"Yes, yes," said Hilary; "it's all right."
"I don't care what he thinks; I won't go again so long as I can come here."
"Well, well," he said, and opened the front door.
The little model, tremulous, like' a flower kissed by the sun after rain, went out with a light in her eyes.
The master of the house returned to Mr. Stone. Long he sat looking at the old man's slumber. "A thinker meditating upon action!" So might Hilary's figure, with its thin face resting on its hand, a furrow between the brows, and that painful smile, have been entitled in any catalogue of statues.
Following out the instinct planted so deeply in human nature for treating with the utmost care and at great expense when dead those, who, when alive, have been served with careless parsimony, there started from the door of No. 1 in Hound Street a funeral procession of three four-wheeled cabs. The first bore the little coffin, on which lay a great white wreath (gift of Cecilia and Thyme). The second bore Mrs. Hughs, her son Stanley, and Joshua Creed. The third bore Martin Stone. In the first cab Silence was presiding with the scent of lilies over him who in his short life had made so little noise, the small grey shadow which had crept so quietly into being, and, taking his chance when he was not noticed, had crept so quietly out again. Never had he felt so restful, so much at home, as in that little common coffin, washed as he was to an unnatural whiteness, and wrapped in his mother's only spare sheet. Away from all the strife of men he was Journeying to a greater peace. His little aloe-plant had flowered; and, between the open windows of the only carriage he had ever been inside, the wind--which, who knows? he had perhaps become--stirred the fronds of fern and the flowers of his funeral wreath. Thus he was going from that world where all men were his brothers.
>From the second cab the same wind was rigidly excluded, and there was silence, broken by the aged butler's breathing. Dressed in his Newmarket coat, he was recalling with a certain sense of luxury past, journeys in four-wheeled cabs--occasions when, seated beside a box corded and secured with sealing-wax, he had taken his master's plate for safety to the bank; occasions when, under a roof piled up with guns and boxes, he had sat holding the "Honorable Bateson's" dog; occasions when, with some young person by his side, he had driven at the tail of a baptismal, nuptial, or funeral cortege. These memories of past grandeur came back to him with curious poignancy, and for some reason the words kept rising in his mind: 'For richer or poorer, for better or worser, in health and in sick places, till death do us part.' But in the midst of the exaltation of these recollections the old heart beneath his old red flannel chest-protector--that companion of his exile--twittering faintly at short intervals, made him look at the woman by his side. He longed to convey to her some little of the satisfaction he felt in the fact that this was by no means the low class of funeral it might have been. He doubted whether, with her woman's mind, she was getting all the comfort she could out of three four-wheeled cabs and a wreath of lilies. The seamstress's thin face, with its pinched, passive look, was indeed thinner, quieter, than ever. What she was thinking of he could not tell. There were so many things she might be thinking of. She, too, no doubt, had seen her grandeur, if but in the solitary drive away from the church where, eight years ago, she and Hughs had listened to the words now haunting Creed. Was she thinking of that; of her lost youth and comeliness, and her man's dead love; of the long descent to shadowland; of the other children she had buried; of Hughs in prison; of the girl that had "put a spell on him"; or only of the last precious tugs the tiny lips at rest in the first four-wheeled cab had given at her breast? Or was she, with a nicer feeling for proportion, reflecting that, had not people been so kind, she might have had to walk behind a funeral provided by the parish?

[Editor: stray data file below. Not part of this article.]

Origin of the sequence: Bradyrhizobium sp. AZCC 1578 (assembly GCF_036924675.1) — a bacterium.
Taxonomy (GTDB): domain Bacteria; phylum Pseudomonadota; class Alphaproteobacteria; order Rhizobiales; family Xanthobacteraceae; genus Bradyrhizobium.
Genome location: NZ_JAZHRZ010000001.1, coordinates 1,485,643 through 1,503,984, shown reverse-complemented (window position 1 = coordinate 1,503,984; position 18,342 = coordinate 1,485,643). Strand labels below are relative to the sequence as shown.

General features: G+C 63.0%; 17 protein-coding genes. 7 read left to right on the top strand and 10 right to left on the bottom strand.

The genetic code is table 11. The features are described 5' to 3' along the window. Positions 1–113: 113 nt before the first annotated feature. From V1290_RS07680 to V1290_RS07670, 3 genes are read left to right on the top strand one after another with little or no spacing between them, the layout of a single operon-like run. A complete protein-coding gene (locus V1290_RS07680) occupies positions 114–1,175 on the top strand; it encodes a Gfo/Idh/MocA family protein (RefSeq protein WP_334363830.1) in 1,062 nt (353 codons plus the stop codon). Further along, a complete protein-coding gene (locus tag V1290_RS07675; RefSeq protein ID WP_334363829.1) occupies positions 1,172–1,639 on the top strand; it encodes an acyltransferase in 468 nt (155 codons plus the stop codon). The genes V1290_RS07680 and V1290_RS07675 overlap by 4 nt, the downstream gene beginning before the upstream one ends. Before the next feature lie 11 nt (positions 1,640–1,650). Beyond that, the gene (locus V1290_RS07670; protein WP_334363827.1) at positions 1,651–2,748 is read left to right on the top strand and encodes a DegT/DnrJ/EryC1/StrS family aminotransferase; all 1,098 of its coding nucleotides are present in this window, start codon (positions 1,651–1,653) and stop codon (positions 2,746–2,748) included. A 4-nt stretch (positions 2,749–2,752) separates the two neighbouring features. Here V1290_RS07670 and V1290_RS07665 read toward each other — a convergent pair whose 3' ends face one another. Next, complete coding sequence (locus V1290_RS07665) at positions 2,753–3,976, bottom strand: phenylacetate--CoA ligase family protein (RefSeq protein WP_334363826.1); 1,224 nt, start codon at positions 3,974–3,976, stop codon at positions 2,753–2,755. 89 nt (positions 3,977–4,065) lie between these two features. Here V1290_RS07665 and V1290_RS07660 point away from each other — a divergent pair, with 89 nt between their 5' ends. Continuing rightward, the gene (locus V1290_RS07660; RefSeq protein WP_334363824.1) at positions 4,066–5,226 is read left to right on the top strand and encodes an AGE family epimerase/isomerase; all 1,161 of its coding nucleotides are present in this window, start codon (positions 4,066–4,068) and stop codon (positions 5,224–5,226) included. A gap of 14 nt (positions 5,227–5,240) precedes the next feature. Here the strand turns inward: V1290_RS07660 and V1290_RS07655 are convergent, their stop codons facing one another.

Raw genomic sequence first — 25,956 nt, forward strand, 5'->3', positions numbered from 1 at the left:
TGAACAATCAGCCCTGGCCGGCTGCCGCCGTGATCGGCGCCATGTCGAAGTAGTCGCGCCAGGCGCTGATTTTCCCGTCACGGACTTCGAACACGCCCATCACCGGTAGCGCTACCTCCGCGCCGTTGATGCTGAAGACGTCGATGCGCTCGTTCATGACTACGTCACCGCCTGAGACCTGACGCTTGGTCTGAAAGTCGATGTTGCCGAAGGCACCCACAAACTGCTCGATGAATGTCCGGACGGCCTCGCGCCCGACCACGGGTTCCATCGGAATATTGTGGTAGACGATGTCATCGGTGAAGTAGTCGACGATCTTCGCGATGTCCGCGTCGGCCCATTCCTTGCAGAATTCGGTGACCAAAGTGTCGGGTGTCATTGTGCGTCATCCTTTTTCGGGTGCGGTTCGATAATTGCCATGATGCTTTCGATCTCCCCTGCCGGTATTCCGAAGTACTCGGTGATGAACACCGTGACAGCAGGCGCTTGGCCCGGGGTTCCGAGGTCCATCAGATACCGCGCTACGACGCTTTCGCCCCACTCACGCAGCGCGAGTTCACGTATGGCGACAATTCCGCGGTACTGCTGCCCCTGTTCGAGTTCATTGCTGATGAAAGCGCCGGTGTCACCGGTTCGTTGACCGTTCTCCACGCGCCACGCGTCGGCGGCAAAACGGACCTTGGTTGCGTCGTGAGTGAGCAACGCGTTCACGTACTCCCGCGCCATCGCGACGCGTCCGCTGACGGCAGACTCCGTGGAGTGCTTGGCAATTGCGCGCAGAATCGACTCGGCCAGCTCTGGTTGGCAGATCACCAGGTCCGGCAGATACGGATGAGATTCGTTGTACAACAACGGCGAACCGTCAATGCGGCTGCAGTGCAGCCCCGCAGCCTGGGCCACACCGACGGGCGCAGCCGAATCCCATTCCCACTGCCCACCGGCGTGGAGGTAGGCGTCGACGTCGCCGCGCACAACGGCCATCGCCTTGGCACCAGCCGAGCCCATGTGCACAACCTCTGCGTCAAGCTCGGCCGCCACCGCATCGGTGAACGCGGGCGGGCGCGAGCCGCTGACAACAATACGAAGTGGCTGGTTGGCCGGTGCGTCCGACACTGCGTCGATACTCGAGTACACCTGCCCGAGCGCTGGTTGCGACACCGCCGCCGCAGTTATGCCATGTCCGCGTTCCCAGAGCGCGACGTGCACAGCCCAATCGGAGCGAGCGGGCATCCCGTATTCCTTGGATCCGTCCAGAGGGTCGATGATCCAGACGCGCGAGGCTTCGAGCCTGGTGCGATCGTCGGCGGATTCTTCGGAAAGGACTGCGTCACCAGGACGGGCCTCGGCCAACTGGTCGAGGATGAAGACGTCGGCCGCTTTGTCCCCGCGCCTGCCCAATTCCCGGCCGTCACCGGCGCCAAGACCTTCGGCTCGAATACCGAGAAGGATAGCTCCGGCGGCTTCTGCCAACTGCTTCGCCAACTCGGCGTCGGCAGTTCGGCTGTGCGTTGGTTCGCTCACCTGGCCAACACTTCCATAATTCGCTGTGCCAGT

The old butler could not tell, but he--whose one desire now, coupled with the wish to die outside a workhouse, was to save enough to bury his own body without the interference of other people--was inclined to think she must be dwelling on the brighter side of things; and, designing to encourage her, he said: "Wonderful improvement in these 'ere four-wheel cabs! Oh dear, yes! I remember of them when they were the shadders of what they are at the present time of speakin'."